At Imagination Day conference in Warsaw I greatly enjoyed presentation by Anton Repponen and Irene Pereyra. Here’s an interview with this UX/design duo!

As User Experience Director / Designer, Irene Pereyra is responsible for translating business requirements into intuitive interactive solutions. A recipient of the prestigious Red Dot “Best of the Best” award, Anton Repponen is a highly influential designer in the digital creative industry. Together they run a design studio in NYC called Anton & Irene. Previously they both worked at Fantasy Interactive, one of the world's most respected digital agencies (Irene as a Global UX Director and Anton as a Global Creative Director). They were responsible for delivering creative solutions for clients such as Google, USA Today, Wacom and HTC, among others.

In your talk at ID4 you said that you don’t do user research. Why not and how do you convince clients that your design is right?

We are a design driven studio, and not a user research driven studio. We believe that good design comes from designers, and not from asking a bunch of people what they like and dislike. It's usually pretty easy to convince clients of this by using 2 very good and convincing quotes. The first one is from Braun designer Dieter Rams who famously said "We never did any consumer research during my time at Braun. We wanted to change the world". The second quote we use to back up our argument is another great one from Henry Ford, who was quoted as saying "If I would have asked people what they wanted, they would have said they wanted a faster horse."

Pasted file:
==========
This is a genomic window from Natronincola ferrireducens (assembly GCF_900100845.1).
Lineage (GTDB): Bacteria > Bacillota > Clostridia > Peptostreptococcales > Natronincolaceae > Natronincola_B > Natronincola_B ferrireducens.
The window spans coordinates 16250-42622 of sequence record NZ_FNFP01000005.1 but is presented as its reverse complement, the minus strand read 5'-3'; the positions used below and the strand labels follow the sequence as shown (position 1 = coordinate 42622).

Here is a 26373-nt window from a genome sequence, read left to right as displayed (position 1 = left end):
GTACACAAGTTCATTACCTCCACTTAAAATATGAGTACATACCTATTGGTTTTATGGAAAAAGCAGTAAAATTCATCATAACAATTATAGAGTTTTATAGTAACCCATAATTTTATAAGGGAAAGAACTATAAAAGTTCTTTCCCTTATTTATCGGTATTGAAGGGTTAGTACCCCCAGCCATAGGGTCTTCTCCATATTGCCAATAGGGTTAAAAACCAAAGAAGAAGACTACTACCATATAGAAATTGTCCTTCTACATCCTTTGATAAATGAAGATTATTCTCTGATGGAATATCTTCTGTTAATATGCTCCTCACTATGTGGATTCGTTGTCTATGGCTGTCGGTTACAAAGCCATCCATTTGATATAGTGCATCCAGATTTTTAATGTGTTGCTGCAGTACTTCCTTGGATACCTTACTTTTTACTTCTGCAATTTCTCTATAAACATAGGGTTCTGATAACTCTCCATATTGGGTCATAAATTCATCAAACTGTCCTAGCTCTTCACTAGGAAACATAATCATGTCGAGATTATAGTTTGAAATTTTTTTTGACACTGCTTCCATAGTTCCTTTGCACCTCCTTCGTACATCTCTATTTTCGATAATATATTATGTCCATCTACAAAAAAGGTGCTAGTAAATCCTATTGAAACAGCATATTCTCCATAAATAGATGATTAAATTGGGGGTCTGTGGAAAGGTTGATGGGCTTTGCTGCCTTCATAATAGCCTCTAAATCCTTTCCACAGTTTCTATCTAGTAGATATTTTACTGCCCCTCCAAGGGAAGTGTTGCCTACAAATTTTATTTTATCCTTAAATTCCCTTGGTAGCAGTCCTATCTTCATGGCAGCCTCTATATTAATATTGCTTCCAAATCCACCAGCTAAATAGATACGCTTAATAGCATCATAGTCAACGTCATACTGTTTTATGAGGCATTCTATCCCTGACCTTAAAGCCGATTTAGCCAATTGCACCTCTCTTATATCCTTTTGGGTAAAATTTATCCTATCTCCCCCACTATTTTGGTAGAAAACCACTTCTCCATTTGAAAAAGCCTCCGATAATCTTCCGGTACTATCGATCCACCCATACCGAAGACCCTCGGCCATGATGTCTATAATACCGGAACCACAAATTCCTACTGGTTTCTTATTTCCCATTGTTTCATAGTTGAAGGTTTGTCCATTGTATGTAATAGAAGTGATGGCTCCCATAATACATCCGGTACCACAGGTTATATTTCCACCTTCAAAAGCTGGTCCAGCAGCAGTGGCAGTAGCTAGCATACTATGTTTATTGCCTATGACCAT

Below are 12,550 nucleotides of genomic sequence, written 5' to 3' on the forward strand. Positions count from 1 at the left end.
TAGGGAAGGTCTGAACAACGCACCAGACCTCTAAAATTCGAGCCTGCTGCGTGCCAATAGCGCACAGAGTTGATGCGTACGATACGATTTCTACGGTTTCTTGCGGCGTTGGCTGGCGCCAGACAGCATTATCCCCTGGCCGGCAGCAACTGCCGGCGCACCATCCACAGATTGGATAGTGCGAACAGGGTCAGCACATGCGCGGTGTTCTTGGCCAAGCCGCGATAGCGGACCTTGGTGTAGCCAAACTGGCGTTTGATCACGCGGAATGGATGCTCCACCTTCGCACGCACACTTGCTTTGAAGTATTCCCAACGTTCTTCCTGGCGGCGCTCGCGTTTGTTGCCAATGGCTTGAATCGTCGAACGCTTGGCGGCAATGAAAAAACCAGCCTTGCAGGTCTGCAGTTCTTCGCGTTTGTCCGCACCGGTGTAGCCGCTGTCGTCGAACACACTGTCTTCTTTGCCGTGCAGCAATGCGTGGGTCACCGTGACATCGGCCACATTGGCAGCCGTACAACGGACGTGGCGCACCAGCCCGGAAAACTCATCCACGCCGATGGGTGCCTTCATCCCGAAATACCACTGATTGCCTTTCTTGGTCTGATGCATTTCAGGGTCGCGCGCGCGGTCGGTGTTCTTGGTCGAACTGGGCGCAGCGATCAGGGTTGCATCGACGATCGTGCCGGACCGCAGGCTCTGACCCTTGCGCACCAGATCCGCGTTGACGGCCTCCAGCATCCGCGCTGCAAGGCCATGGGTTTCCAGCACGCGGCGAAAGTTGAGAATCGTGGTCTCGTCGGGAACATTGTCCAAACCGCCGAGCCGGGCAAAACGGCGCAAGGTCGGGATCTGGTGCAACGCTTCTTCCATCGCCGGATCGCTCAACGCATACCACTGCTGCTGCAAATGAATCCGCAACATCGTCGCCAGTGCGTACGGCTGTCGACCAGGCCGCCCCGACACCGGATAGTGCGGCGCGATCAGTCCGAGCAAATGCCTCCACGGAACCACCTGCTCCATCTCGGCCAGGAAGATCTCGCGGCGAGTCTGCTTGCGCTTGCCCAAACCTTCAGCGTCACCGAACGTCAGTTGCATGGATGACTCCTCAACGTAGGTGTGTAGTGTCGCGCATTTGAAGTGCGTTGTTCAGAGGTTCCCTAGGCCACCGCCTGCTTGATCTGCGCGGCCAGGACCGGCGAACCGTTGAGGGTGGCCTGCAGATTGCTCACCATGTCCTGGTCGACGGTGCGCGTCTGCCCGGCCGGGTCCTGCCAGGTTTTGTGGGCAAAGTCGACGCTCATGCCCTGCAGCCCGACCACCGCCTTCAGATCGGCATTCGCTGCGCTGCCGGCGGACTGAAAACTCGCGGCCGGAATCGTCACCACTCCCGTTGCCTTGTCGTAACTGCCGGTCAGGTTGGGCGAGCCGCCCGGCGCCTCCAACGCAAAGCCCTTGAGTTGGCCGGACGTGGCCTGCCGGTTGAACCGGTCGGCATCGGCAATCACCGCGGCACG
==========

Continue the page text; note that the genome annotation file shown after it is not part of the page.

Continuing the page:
How the „Discovery” phase usually looks like in your design process?

The Discovery phase is the most important part of our process, it's where we come up with the concept, document all the features, scope the time and cost of the work and do most of the ideation and solve the biggest problems. When we finish Discovery, we do a big presentation for the client, and ask for sign off on that before moving into production. Once we wrap up the Discovery phase, we know exactly what we're doing and it's super easy to move through production super fast without any hiccups or unexpected changes from us or the client.

Is there any advice you can give for pitching design to a new client? 🙂